By Cheetara Piry
Riverside is considering a plan that would have the city reach 100% carbon neutrality by 2040.
The city’s Decarbonization Advisory Group introduced a proposal for a transition to electrical power to the public Aug. 31 at the Riverside Main Library.
The two-phase plan would put the city five years ahead of the state’s carbon reduction goals.
Phase one, if implemented as currently proposed, would take effect January 2023. The first step would require new constructions of low rise buildings, described as any building three stories or fewer, to have all electric appliances, with some exceptions. Current homeowners and business owners will not be affected.
However, Tracy Satos, Riverside Public Utility (RPU) power resources manager, said updates to current infrastructures could eventually be required.
“If you install natural gas now and put those appliances in now, they will be obsolete potentially in the future,” Satos said.
There are two California Senate bills that have set a 2045 goal of powering all energy sold in California with renewable and zero-carbon resources.
“This is where the state is going,” Satos said. “We are going to be mandated to do this.”
Over 50 municipalities across California, including San Luis Obispo, Los Angeles and South San Francisco, have adopted similar ordinances to reduce their reliance on gas.
Riverside’s proposal aims to phase out fossil fuel infrastructures utilized for cooking and heating in buildings and, instead, use electricity powered mainly by solar, wind and other alternative sources.
Caleb Ragan, policy adviser to Councilman Ronaldo Fierro, said the goal of electrification is to improve public health, create clean jobs and aim toward cost-effective new construction.
“We, as a community, wanted to champion proactive and equitable climate solutions based on science to ensure clean air, safe water, a vibrant natural world and a resilient green new economy for current and future generations,” Ragan said.
About 30 individuals came together at the library to discuss the city’s Envision Riverside 2025 Strategic Plan.
The room remained divided. Those in opposition collectively felt “forced” toward electrification, addressing costs and limitations. Supporters shared optimism toward the environmental mission in addressing the global climate crisis.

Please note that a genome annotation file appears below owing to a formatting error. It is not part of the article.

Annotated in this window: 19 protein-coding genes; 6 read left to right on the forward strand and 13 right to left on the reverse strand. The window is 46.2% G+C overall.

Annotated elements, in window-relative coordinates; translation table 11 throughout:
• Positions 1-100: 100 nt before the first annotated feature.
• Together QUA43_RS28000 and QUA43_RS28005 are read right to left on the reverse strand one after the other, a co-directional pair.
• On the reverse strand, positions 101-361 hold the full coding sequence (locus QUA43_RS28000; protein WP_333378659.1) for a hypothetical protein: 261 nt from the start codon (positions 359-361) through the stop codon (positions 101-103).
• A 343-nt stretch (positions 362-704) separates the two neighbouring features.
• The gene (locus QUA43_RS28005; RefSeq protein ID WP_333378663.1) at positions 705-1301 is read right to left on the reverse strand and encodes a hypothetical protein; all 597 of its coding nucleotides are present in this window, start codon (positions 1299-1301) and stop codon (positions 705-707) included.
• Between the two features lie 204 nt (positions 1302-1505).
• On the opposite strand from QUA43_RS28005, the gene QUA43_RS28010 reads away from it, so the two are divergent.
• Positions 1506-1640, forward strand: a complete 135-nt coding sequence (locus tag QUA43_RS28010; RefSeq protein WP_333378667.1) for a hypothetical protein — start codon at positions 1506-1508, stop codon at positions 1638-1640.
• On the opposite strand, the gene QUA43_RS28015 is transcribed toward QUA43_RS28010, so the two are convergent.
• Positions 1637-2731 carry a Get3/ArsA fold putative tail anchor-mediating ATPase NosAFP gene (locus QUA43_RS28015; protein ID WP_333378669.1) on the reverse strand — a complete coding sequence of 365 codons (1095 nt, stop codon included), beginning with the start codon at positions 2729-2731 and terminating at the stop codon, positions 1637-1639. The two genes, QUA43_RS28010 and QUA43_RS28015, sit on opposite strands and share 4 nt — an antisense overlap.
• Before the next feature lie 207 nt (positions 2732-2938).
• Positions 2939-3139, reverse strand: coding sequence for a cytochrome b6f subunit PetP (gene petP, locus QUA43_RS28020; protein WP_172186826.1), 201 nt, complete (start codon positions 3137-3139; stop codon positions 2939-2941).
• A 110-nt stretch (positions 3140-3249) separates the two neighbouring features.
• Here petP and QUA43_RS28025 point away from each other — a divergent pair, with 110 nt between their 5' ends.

Ray Acastor, 23, a resident of Moreno Valley, was concerned the division of the room came from lack of awareness of the current global climate crisis. She opted for the city of Riverside to create a climate emergency declaration.
“The education of climate systems and climate science should be provided to people so that they understand that we are operating under the circumstances of a climate crisis,” Acastor said.
The 2022 State of the Air Report, placed Riverside county as the second most affected county for ozone and particle pollution. Neighboring county San Bernardino is the first. In 2020, Stacker, a data-driven publication, compiled statistics about how people in Riverside felt about climate change.
The article stated, “Gen Zers and millennials are more willing to give up fossil fuels than older generations.”
One of the concerns at the Riverside meeting was whether there would be potential reimbursements to the homeowner or business owners in light of the rising costs required on new buildings.
RPU set a self-generation tariff that would allow users to receive a credit on their bill for all excess energy sent back to the electrical grid. However, the compensation has been slightly reduced in order to meet all the necessary costs that go into the electrification of the city.
“There are embedded costs that are above and beyond electricity,” Satos said. “Instead of shifting those costs to customers, we are incorporating it into avoiding costs of energy.”
On average, electricity users in Riverside spend about $216 per month, 33% higher than the national average, according to EnergySage.
Satos said that in converting to all electric as the ordinance planned, there would be an expected increase in electricity bills. She also said the increase would be minimal, since the first phase would only affect new buildings, which comprise a small number on the electric load.
“Every building already requires electricity, so there will be incremental increases over the next three years,” she said.
According to the program, adopting this ordinance now will avoid early discontinuance of natural gas appliances as buildings could convert to all electric in the future.
“There is a cost saving in not having to install natural gas infrastructures now which will probably not be used,” Satos said.
Organizers of the ordinance are asking for community feedback. There will be a total of three workshops for public debate before the proposal is introduced to the Riverside City Council in October.
The next workshop will take place this Wednesday at 6 p.m. at the Casa Blanca Library.